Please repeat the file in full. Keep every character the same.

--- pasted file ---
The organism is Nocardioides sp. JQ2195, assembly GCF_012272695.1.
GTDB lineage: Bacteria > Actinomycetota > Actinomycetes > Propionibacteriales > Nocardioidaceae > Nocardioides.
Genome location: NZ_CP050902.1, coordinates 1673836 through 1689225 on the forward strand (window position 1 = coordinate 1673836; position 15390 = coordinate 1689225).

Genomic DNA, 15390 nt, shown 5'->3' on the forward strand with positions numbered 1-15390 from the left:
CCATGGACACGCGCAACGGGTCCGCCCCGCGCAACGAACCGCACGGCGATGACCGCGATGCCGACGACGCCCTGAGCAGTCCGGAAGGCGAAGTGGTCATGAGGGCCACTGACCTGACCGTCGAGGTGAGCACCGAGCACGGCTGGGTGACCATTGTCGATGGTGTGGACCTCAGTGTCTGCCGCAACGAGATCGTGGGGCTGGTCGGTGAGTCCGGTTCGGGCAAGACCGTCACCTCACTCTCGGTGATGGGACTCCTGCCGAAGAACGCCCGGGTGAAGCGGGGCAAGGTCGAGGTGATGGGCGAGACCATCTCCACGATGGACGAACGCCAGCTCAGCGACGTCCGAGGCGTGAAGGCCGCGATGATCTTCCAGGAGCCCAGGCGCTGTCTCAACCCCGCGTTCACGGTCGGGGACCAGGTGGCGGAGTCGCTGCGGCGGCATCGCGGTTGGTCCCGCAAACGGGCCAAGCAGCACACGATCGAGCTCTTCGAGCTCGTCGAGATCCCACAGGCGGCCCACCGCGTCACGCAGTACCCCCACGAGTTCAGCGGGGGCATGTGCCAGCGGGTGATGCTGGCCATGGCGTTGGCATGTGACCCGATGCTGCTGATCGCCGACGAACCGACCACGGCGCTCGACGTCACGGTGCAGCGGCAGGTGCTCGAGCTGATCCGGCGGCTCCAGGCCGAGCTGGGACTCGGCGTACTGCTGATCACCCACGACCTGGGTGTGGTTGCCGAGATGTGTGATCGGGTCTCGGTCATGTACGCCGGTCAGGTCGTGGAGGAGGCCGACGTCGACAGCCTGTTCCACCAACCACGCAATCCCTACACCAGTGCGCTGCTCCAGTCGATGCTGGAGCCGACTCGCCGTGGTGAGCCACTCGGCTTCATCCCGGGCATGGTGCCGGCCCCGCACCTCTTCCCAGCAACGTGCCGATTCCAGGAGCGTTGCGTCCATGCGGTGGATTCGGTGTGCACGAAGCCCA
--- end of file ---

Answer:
The organism is Nocardioides sp. JQ2195, assembly GCF_012272695.1.
GTDB lineage: Bacteria > Actinomycetota > Actinomycetes > Propionibacteriales > Nocardioidaceae > Nocardioides.
Genome location: NZ_CP050902.1, coordinates 1673836 through 1689225 on the forward strand (window position 1 = coordinate 1673836; position 15390 = coordinate 1689225).

Genomic DNA, 15390 nt, shown 5'->3' on the forward strand with positions numbered 1-15390 from the left:
CCATGGACACGCGCAACGGGTCCGCCCCGCGCAACGAACCGCACGGCGATGACCGCGATGCCGACGACGCCCTGAGCAGTCCGGAAGGCGAAGTGGTCATGAGGGCCACTGACCTGACCGTCGAGGTGAGCACCGAGCACGGCTGGGTGACCATTGTCGATGGTGTGGACCTCAGTGTCTGCCGCAACGAGATCGTGGGGCTGGTCGGTGAGTCCGGTTCGGGCAAGACCGTCACCTCACTCTCGGTGATGGGACTCCTGCCGAAGAACGCCCGGGTGAAGCGGGGCAAGGTCGAGGTGATGGGCGAGACCATCTCCACGATGGACGAACGCCAGCTCAGCGACGTCCGAGGCGTGAAGGCCGCGATGATCTTCCAGGAGCCCAGGCGCTGTCTCAACCCCGCGTTCACGGTCGGGGACCAGGTGGCGGAGTCGCTGCGGCGGCATCGCGGTTGGTCCCGCAAACGGGCCAAGCAGCACACGATCGAGCTCTTCGAGCTCGTCGAGATCCCACAGGCGGCCCACCGCGTCACGCAGTACCCCCACGAGTTCAGCGGGGGCATGTGCCAGCGGGTGATGCTGGCCATGGCGTTGGCATGTGACCCGATGCTGCTGATCGCCGACGAACCGACCACGGCGCTCGACGTCACGGTGCAGCGGCAGGTGCTCGAGCTGATCCGGCGGCTCCAGGCCGAGCTGGGACTCGGCGTACTGCTGATCACCCACGACCTGGGTGTGGTTGCCGAGATGTGTGATCGGGTCTCGGTCATGTACGCCGGTCAGGTCGTGGAGGAGGCCGACGTCGACAGCCTGTTCCACCAACCACGCAATCCCTACACCAGTGCGCTGCTCCAGTCGATGCTGGAGCCGACTCGCCGTGGTGAGCCACTCGGCTTCATCCCGGGCATGGTGCCGGCCCCGCACCTCTTCCCAGCAACGTGCCGATTCCAGGAGCGTTGCGTCCATGCGGTGGATTCGGTGTGCACGAAGCCCA